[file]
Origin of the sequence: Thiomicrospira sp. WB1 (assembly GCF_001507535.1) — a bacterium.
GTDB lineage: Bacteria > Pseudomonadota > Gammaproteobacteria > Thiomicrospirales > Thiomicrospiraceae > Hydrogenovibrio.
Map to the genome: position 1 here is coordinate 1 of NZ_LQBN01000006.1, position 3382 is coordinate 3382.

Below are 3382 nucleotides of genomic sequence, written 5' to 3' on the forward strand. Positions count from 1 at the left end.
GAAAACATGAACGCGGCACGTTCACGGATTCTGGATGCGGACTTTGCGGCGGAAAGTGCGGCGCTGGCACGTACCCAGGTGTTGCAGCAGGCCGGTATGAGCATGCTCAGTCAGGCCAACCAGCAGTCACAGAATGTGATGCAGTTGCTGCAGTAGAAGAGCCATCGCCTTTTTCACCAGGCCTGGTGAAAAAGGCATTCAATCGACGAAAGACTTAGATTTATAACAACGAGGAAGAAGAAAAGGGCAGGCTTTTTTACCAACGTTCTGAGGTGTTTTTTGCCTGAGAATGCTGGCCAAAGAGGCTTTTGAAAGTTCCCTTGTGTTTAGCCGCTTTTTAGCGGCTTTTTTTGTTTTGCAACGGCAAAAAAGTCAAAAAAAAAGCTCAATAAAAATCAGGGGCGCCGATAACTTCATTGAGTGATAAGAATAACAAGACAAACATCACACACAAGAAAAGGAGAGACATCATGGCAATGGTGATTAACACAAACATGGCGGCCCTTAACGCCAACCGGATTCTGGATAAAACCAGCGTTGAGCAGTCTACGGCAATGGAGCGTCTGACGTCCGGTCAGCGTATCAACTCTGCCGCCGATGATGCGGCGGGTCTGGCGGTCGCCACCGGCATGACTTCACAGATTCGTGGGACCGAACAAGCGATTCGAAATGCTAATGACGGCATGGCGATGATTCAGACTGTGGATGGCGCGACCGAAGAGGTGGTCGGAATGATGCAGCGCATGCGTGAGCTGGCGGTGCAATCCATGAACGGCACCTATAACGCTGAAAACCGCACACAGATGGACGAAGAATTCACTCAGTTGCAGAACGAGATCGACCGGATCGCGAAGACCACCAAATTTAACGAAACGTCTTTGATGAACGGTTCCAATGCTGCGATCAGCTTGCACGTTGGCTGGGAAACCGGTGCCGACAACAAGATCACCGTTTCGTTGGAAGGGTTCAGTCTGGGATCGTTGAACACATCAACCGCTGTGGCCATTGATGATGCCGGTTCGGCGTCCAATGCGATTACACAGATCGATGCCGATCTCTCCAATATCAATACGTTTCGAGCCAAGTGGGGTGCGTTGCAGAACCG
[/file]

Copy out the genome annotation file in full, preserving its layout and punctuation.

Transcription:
Origin of the sequence: Thiomicrospira sp. WB1 (assembly GCF_001507535.1) — a bacterium.
GTDB lineage: Bacteria > Pseudomonadota > Gammaproteobacteria > Thiomicrospirales > Thiomicrospiraceae > Hydrogenovibrio.
Map to the genome: position 1 here is coordinate 1 of NZ_LQBN01000006.1, position 3382 is coordinate 3382.

Below are 3382 nucleotides of genomic sequence, written 5' to 3' on the forward strand. Positions count from 1 at the left end.
GAAAACATGAACGCGGCACGTTCACGGATTCTGGATGCGGACTTTGCGGCGGAAAGTGCGGCGCTGGCACGTACCCAGGTGTTGCAGCAGGCCGGTATGAGCATGCTCAGTCAGGCCAACCAGCAGTCACAGAATGTGATGCAGTTGCTGCAGTAGAAGAGCCATCGCCTTTTTCACCAGGCCTGGTGAAAAAGGCATTCAATCGACGAAAGACTTAGATTTATAACAACGAGGAAGAAGAAAAGGGCAGGCTTTTTTACCAACGTTCTGAGGTGTTTTTTGCCTGAGAATGCTGGCCAAAGAGGCTTTTGAAAGTTCCCTTGTGTTTAGCCGCTTTTTAGCGGCTTTTTTTGTTTTGCAACGGCAAAAAAGTCAAAAAAAAAGCTCAATAAAAATCAGGGGCGCCGATAACTTCATTGAGTGATAAGAATAACAAGACAAACATCACACACAAGAAAAGGAGAGACATCATGGCAATGGTGATTAACACAAACATGGCGGCCCTTAACGCCAACCGGATTCTGGATAAAACCAGCGTTGAGCAGTCTACGGCAATGGAGCGTCTGACGTCCGGTCAGCGTATCAACTCTGCCGCCGATGATGCGGCGGGTCTGGCGGTCGCCACCGGCATGACTTCACAGATTCGTGGGACCGAACAAGCGATTCGAAATGCTAATGACGGCATGGCGATGATTCAGACTGTGGATGGCGCGACCGAAGAGGTGGTCGGAATGATGCAGCGCATGCGTGAGCTGGCGGTGCAATCCATGAACGGCACCTATAACGCTGAAAACCGCACACAGATGGACGAAGAATTCACTCAGTTGCAGAACGAGATCGACCGGATCGCGAAGACCACCAAATTTAACGAAACGTCTTTGATGAACGGTTCCAATGCTGCGATCAGCTTGCACGTTGGCTGGGAAACCGGTGCCGACAACAAGATCACCGTTTCGTTGGAAGGGTTCAGTCTGGGATCGTTGAACACATCAACCGCTGTGGCCATTGATGATGCCGGTTCGGCGTCCAATGCGATTACACAGATCGATGCCGATCTCTCCAATATCAATACGTTTCGAGCCAAGTGGGGTGCGTTGCAGAACCG